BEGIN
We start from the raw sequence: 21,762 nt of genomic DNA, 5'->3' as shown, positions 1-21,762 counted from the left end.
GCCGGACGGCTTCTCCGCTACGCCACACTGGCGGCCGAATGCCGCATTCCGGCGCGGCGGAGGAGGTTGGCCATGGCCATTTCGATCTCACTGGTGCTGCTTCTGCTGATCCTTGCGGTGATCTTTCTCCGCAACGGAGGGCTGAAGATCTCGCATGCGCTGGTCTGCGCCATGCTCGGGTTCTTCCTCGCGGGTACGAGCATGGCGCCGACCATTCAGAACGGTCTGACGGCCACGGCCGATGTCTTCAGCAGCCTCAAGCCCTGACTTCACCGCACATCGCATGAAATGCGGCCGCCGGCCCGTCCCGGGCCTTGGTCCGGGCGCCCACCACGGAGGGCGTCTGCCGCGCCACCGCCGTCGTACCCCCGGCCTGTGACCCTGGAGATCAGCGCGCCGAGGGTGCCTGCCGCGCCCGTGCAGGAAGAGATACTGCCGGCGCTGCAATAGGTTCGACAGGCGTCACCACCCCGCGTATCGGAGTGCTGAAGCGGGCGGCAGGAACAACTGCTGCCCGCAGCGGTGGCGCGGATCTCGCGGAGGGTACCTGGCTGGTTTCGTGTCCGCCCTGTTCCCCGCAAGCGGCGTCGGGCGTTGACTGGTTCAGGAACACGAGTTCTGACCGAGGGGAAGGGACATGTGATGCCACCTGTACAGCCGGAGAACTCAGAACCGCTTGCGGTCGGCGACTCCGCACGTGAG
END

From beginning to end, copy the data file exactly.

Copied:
We start from the raw sequence: 21,762 nt of genomic DNA, 5'->3' as shown, positions 1-21,762 counted from the left end.
GCCGGACGGCTTCTCCGCTACGCCACACTGGCGGCCGAATGCCGCATTCCGGCGCGGCGGAGGAGGTTGGCCATGGCCATTTCGATCTCACTGGTGCTGCTTCTGCTGATCCTTGCGGTGATCTTTCTCCGCAACGGAGGGCTGAAGATCTCGCATGCGCTGGTCTGCGCCATGCTCGGGTTCTTCCTCGCGGGTACGAGCATGGCGCCGACCATTCAGAACGGTCTGACGGCCACGGCCGATGTCTTCAGCAGCCTCAAGCCCTGACTTCACCGCACATCGCATGAAATGCGGCCGCCGGCCCGTCCCGGGCCTTGGTCCGGGCGCCCACCACGGAGGGCGTCTGCCGCGCCACCGCCGTCGTACCCCCGGCCTGTGACCCTGGAGATCAGCGCGCCGAGGGTGCCTGCCGCGCCCGTGCAGGAAGAGATACTGCCGGCGCTGCAATAGGTTCGACAGGCGTCACCACCCCGCGTATCGGAGTGCTGAAGCGGGCGGCAGGAACAACTGCTGCCCGCAGCGGTGGCGCGGATCTCGCGGAGGGTACCTGGCTGGTTTCGTGTCCGCCCTGTTCCCCGCAAGCGGCGTCGGGCGTTGACTGGTTCAGGAACACGAGTTCTGACCGAGGGGAAGGGACATGTGATGCCACCTGTACAGCCGGAGAACTCAGAACCGCTTGCGGTCGGCGACTCCGCACGTGAG